Tue, 21 May, 2019
Jamie Oliver's restaurant chain collapses leaving 1,000 people jobless
Celebrity chef Jamie Oliver has been “deeply saddened” after his British restaurant chain collapsed into administration, leaving more than 1,000 people out of work.
The Jamie’s Italian Limited firm – which includes 23 Jamie’s Italian restaurants and 15 Barbecoa outlets – confirmed that it had gone into administration and appointed financial firm KPMG to oversee the process.
“I am deeply saddened by this outcome and would like to thank all of the staff and our suppliers who have put their hearts and souls into this business for over a decade,” the 43-year-old said in a statement.
I’m devastated that our much-loved UK restaurants have gone into administration. I am deeply saddened by this outcome and would like to thank all of the people who have put their hearts and souls into this business over the years. Jamie Oliver
— Jamie Oliver (@jamieoliver) May 21, 2019
“I appreciate how difficult this is for everyone affected.
“I would also like to thank all the customers who have enjoyed and supported us over the last decade, it’s been a real pleasure serving you.”
Oliver opened his first Jamie’s Italian in 2008, and expanded the business across the UK in the following years.
“We launched Jamie’s Italian in 2008 with the intention of positively disrupting mid-market dining in the UK high street, with great value and much higher quality ingredients, best in class animal welfare standards and an amazing team who shared my passion for great food and service. And we did exactly that.”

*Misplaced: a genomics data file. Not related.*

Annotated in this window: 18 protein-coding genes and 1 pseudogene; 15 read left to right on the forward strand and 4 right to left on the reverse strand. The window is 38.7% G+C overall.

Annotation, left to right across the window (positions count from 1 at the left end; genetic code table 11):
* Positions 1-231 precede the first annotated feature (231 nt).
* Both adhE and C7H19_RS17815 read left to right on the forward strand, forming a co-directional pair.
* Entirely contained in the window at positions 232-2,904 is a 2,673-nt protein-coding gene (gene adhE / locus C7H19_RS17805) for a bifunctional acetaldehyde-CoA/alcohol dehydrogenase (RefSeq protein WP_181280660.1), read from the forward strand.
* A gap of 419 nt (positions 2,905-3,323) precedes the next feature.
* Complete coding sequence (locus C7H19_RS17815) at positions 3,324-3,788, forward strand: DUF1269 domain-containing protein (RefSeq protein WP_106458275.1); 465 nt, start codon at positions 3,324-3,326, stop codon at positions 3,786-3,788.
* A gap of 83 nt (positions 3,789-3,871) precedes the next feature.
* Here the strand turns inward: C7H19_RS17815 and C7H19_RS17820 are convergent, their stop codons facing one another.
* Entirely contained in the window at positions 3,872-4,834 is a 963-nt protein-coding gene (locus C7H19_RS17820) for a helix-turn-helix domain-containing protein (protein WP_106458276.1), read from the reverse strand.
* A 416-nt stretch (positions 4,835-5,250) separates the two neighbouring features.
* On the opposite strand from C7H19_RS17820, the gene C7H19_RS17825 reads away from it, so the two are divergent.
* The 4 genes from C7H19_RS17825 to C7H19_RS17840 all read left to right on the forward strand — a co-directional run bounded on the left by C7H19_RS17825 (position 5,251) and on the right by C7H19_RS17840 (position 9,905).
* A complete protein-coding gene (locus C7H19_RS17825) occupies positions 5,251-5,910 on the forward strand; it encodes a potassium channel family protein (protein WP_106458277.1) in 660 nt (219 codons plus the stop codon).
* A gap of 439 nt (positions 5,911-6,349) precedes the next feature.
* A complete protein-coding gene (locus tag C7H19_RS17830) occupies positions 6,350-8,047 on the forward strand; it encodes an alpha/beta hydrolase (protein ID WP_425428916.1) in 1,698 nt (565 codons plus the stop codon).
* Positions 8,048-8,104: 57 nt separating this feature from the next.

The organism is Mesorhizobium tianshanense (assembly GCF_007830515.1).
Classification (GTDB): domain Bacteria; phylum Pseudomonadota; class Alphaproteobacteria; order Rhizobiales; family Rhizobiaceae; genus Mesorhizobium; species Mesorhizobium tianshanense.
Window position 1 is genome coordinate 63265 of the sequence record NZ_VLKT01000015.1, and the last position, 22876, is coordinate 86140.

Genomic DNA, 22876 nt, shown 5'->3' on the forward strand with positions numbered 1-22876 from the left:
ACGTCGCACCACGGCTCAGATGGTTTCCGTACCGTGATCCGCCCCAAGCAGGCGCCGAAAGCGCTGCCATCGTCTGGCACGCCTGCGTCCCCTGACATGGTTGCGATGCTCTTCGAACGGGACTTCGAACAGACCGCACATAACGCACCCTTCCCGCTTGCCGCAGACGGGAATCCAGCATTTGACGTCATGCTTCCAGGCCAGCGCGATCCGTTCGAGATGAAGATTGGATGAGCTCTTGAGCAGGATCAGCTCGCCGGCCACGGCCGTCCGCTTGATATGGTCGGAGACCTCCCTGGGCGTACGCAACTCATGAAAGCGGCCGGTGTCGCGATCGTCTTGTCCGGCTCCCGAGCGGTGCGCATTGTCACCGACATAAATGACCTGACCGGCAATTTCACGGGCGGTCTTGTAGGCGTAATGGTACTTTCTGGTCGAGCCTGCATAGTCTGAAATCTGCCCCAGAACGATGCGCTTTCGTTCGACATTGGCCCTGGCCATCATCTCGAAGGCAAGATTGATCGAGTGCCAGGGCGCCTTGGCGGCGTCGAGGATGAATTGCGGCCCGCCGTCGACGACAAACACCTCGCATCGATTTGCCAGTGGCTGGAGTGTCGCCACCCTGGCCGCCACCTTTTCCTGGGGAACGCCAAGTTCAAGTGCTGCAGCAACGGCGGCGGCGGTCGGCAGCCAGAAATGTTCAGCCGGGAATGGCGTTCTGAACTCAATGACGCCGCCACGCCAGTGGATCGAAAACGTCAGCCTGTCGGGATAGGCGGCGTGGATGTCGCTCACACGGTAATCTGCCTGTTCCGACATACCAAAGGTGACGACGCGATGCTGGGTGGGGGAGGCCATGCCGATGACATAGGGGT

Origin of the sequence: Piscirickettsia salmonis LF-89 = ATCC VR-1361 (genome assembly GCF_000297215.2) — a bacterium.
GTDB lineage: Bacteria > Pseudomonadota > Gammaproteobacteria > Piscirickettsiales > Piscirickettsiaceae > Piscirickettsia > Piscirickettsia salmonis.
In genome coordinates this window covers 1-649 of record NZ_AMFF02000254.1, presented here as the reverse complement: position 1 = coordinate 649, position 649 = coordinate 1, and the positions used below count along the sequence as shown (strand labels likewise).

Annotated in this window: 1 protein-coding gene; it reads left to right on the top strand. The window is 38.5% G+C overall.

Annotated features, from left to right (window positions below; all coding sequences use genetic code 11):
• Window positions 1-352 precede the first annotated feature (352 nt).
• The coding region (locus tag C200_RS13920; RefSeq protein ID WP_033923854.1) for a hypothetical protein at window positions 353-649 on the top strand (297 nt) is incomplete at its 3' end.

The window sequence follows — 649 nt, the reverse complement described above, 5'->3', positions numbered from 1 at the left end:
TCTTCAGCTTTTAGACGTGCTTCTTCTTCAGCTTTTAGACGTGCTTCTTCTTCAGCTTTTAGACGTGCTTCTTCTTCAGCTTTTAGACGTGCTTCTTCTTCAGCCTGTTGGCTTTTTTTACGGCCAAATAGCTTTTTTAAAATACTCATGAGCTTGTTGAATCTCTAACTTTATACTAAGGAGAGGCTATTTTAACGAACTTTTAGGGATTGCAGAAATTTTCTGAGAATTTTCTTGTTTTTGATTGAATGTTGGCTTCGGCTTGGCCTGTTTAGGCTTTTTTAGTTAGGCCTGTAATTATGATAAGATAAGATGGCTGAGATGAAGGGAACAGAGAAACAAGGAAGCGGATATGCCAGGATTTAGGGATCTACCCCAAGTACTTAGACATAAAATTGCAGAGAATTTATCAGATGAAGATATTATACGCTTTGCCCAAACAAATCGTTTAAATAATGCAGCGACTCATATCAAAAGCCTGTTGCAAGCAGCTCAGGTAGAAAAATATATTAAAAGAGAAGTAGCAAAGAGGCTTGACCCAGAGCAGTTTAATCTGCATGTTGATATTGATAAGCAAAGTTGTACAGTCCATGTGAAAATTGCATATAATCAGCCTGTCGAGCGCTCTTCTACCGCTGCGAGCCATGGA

His restaurant chain had been in trouble for at least two years, despite the celebrity chef’s fame with his cookbooks, TV shows and public health initiatives. Last year, it closed 12 of its 37 branches in Britain, while five of its Australian arms were sold off and another put into administration.
Oliver said he had spent £13 million of his own money to save the business from bankruptcy.
“We had simply run out of cash,” he said in an interview with the Financial Times in October.
“I think that the senior management we had in place were trying to manage what they would call the perfect storm: rents, rates, the high street declining, food costs, Brexit, increase in the minimum wage. There was a lot going on.”